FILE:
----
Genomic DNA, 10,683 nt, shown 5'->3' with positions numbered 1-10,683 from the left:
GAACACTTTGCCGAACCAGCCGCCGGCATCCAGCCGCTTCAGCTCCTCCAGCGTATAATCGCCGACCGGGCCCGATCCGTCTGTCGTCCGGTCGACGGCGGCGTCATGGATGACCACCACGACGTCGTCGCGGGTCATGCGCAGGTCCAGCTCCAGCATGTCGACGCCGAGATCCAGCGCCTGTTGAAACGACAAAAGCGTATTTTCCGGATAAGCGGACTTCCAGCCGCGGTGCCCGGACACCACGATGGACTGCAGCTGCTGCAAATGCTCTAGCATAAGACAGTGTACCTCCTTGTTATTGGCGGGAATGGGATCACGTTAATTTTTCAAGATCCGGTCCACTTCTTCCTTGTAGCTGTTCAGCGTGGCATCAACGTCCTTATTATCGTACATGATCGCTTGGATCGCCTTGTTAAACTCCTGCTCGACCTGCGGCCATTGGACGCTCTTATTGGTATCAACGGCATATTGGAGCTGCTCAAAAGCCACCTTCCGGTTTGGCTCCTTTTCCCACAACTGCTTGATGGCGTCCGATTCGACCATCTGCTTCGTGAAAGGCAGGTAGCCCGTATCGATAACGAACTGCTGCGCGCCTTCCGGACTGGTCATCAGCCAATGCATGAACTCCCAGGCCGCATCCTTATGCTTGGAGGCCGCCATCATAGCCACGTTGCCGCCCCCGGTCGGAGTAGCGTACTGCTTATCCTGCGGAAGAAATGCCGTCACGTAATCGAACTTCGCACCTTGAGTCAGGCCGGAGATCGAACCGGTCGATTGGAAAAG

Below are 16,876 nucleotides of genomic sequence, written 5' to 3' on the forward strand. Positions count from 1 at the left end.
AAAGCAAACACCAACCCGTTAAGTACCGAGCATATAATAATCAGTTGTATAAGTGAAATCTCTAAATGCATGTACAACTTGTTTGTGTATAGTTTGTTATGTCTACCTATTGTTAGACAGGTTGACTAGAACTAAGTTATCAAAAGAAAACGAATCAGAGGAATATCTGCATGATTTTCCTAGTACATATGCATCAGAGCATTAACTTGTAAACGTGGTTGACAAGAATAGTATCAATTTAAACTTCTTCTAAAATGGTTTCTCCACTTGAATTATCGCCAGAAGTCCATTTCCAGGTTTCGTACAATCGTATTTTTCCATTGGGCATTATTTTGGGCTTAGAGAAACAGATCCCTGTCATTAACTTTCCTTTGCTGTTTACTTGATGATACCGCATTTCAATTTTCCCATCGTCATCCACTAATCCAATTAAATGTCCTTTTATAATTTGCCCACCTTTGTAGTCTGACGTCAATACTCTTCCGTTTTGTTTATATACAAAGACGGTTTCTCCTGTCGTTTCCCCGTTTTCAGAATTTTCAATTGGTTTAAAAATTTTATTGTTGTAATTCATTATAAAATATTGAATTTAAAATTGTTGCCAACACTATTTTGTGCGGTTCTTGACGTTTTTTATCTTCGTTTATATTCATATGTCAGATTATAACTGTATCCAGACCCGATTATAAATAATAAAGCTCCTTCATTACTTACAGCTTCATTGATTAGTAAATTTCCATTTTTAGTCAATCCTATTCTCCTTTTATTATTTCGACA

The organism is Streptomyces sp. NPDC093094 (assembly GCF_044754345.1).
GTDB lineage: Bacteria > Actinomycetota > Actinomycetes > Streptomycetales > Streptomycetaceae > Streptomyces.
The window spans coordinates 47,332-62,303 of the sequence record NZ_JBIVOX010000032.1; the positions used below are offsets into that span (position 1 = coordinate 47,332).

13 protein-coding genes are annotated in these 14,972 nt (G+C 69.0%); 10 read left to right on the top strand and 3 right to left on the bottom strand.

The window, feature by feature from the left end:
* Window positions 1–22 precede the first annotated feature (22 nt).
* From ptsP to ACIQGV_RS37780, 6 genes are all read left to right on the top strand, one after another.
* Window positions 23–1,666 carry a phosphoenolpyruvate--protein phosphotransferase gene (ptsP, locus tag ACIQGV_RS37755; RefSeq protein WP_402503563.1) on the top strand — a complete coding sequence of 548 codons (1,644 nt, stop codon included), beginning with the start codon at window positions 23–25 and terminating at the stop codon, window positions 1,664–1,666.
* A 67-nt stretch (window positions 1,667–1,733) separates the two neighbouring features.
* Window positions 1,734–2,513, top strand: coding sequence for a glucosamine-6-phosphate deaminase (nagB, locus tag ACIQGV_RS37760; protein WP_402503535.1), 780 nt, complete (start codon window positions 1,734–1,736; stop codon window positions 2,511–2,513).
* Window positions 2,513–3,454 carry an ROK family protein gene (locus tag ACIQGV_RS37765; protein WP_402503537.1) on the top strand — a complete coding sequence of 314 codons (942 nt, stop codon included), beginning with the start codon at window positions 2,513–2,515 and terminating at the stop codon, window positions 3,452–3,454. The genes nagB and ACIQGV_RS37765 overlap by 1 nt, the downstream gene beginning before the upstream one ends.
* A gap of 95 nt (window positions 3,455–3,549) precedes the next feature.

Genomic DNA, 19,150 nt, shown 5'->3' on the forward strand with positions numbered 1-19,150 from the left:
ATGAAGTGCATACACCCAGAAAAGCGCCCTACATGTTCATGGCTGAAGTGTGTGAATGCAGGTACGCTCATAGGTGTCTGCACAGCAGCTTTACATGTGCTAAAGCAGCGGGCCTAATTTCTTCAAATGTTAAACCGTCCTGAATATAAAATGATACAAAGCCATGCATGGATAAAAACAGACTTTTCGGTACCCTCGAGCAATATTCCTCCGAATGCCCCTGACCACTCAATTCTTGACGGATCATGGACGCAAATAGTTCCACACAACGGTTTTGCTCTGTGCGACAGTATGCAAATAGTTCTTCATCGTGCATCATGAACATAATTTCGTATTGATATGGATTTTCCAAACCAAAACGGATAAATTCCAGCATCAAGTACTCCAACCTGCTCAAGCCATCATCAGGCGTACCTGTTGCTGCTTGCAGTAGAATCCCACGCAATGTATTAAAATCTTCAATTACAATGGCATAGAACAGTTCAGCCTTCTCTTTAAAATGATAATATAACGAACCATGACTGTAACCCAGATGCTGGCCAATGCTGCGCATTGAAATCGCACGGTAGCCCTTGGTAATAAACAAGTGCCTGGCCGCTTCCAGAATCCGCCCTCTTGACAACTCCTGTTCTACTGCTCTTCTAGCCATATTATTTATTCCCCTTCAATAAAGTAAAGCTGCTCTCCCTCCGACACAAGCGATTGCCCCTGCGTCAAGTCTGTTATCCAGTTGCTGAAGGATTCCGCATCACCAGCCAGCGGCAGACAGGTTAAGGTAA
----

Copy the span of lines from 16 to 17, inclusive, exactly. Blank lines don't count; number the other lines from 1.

* A gap of 95 nt (window positions 3,455–3,549) precedes the next feature.

Genomic DNA, 19,150 nt, shown 5'->3' on the forward strand with positions numbered 1-19,150 from the left: